Dear Colleagues,


The Vale Columbia Center on Sustainable International Investment has released the following:


Inward FDI in Colombia and its policy context, 2012, by Miguel Posada Betancourt
Colombia’s current Government, in office since August 2010, has continued to pursue in 2010- 2011 the open policies established by the previous one. The country continues to receive increasing amounts of foreign direct investment (FDI) and has the potential to maintain this positive trend. Although there have been some modifications in the regulatory framework and uncertainty regarding sustainable investment, 2010 witnessed the continuation of positive FDI growth. In 2011, credit-rating agencies recognized the country’s efforts and raised Colombia’s debt rating up to investment grade, a rating that was lost eleven years ago. To facilitate the further internationalization of the Colombian economy, the Government is expanding the number of its investment and commercial treaties to a wider range of foreign economies. Among others, new bilateral investment treaties with India, China and the United Kingdom, as well as other initiatives, could have a positive impact on IFDI growth and its contribution to economic development.

Inward FDI in Singapore and its policy context
, by Locknie Hsu*
Inward foreign direct investment (IFDI) has long been an important feature of the Singapore economy, and Singapore remains an attractive host to FDI. Apart from a brief decline in 2002, FDI inflows have generally been strong in the decade 2000-2010. They reached a peak in 2007 at US$ 37 billion, just before the global financial and economic crisis of 2008-2009. In 2008, inflows declined sharply to US$ 8.6 billion, before rapidly rebounding to reach US$ 38 billion in 2010. Singapore has moved from an economy primarily involved in manufacturing consumer goods in labor-intensive industries in the 1960s, to one producing high value-added goods and a variety of complex services in the 2000s. Investment policies have evolved to attract high-value added industries as well as targeted cluster activities, including those in biomedical sciences, logistics and research and development (R&D). At the end of 2010, the stock of FDI in Singapore stood at US$ 470 billion. In recent times, the Netherlands, the United States, Japan, and the United Kingdom have been the top sources of FDI in Singapore. Environmental policies are increasingly emphasized in the regulation as well as attraction of business activity, including by foreign MNEs.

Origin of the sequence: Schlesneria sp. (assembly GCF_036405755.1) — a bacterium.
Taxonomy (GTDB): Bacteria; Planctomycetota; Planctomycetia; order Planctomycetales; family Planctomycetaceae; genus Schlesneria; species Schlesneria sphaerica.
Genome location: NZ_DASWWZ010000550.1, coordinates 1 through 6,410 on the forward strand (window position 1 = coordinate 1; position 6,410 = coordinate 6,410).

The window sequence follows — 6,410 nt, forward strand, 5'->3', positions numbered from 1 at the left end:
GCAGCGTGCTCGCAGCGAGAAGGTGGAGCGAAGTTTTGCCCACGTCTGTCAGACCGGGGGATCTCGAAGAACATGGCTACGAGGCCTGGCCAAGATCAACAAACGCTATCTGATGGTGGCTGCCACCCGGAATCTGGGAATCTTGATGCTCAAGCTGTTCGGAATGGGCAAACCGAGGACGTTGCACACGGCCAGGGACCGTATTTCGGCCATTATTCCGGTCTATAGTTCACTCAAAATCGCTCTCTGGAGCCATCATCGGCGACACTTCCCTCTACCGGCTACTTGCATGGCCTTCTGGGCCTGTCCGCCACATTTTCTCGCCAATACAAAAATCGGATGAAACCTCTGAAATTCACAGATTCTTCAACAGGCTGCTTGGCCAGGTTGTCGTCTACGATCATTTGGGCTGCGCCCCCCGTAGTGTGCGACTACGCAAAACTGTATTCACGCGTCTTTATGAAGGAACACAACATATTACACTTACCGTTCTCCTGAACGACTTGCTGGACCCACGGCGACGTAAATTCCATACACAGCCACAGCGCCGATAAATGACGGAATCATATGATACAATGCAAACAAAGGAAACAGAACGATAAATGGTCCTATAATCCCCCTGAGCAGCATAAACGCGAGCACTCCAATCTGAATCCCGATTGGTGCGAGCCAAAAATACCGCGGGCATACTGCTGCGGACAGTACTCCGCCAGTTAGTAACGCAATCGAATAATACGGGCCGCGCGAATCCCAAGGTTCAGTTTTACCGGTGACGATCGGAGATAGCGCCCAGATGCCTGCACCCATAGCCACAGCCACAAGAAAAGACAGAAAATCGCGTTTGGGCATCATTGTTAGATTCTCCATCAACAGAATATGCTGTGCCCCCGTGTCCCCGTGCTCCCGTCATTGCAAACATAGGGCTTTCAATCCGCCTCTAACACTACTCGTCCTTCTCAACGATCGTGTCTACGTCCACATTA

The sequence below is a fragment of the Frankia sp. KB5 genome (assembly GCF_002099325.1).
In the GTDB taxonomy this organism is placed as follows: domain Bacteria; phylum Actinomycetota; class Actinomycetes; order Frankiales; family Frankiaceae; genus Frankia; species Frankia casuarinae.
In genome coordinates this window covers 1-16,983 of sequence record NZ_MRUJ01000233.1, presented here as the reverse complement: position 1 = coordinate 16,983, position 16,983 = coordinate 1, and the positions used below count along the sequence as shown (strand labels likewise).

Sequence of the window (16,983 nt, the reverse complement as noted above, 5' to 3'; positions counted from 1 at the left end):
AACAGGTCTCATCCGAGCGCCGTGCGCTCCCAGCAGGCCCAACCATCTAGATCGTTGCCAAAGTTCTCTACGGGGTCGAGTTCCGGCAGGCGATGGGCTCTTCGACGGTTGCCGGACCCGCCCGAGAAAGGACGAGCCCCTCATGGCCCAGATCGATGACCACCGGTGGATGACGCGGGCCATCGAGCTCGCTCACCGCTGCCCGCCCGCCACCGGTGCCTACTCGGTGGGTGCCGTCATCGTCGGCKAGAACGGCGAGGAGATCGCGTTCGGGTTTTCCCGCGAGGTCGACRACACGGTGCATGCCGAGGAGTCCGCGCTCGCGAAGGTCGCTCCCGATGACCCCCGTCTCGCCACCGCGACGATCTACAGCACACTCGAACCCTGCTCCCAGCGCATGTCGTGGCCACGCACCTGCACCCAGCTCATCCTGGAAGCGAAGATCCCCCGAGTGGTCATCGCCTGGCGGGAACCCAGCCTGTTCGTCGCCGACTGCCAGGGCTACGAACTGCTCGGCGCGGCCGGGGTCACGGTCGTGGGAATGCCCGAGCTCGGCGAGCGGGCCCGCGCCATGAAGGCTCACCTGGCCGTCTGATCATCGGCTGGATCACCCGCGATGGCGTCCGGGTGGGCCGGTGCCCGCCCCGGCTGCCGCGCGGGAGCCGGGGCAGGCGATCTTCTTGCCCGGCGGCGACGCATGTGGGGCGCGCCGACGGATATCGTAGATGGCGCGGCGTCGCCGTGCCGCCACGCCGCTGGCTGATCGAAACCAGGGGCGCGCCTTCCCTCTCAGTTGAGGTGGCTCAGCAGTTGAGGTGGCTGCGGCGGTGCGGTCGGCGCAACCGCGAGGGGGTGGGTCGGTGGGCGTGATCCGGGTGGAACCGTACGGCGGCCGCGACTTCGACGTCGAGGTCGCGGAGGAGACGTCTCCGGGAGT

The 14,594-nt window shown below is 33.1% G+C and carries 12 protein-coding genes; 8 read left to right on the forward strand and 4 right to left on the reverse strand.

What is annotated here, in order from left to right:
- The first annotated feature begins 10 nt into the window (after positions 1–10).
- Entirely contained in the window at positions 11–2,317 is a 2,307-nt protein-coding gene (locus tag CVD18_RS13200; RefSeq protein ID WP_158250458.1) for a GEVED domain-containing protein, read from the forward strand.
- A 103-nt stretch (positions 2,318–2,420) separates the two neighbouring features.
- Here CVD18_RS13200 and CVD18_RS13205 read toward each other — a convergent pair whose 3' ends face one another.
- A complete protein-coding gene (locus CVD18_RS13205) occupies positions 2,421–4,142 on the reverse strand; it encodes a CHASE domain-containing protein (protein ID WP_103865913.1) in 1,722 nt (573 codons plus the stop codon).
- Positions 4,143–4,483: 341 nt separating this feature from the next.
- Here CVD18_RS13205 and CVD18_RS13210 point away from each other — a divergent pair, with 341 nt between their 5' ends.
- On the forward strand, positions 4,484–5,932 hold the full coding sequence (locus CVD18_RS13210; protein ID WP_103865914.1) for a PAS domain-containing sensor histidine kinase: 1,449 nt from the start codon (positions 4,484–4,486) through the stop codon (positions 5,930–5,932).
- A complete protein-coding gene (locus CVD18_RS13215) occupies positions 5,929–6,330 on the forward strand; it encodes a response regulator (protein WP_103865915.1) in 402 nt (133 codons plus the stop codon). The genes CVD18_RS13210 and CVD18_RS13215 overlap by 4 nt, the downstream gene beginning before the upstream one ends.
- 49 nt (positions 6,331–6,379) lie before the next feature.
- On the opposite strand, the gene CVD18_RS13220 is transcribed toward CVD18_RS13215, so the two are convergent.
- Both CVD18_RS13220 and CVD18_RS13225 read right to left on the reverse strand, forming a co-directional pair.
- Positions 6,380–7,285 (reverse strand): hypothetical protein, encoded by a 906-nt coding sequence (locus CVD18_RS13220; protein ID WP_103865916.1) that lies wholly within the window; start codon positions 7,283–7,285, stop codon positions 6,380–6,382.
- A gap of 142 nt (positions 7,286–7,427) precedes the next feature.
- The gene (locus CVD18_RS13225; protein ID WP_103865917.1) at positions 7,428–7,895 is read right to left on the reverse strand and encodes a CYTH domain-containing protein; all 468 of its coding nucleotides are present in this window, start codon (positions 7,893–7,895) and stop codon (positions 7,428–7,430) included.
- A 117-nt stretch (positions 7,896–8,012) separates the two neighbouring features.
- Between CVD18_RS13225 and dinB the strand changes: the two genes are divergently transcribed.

Inward FDI in the United Kingdom and its policy context
, by Nigel Driffield, Sandra Lancheros, Yama Temouri, and Ying Zhou

Over the past 30 years, the United Kingdom (UK) has performed exceptionally well in consistently attracting significant volumes of inward foreign direct investment (IFDI). Of all foreign affiliates located in the EU-27 in 2010, 15% were in the United Kingdom (more than 45,000 affiliates). These foreign affiliates employed over 3.7 million workers, representing 13% of the employed UK labor force. IFDI stock represented an impressive 48% of the United Kingdom’s GDP in 2009, as well as in 2010, when it reached US$ 1.1 trillion, the second largest globally after that of the United States. IFDI flows, which declined considerably in 2008 as well as 2009 and 2010, amounted to US$ 51 billion in 2010 and were just over 20% of gross fixed capital formation. According to UNCTAD data, in 2011, IFDI stock in the United Kingdom rose to US$ 1.2 trillion and IFDI flows, to US$ 54 billion. The recent global financial and economic crisis has had a significant negative impact on the investment of foreign multinational enterprises (MNEs) and has interrupted the upward trend in UK IFDI seen till then. However, it is hoped that the continued strength and the location of the UK economy, together with coordinated policy measures by the Government, will lead to a renewed surge in IFDI.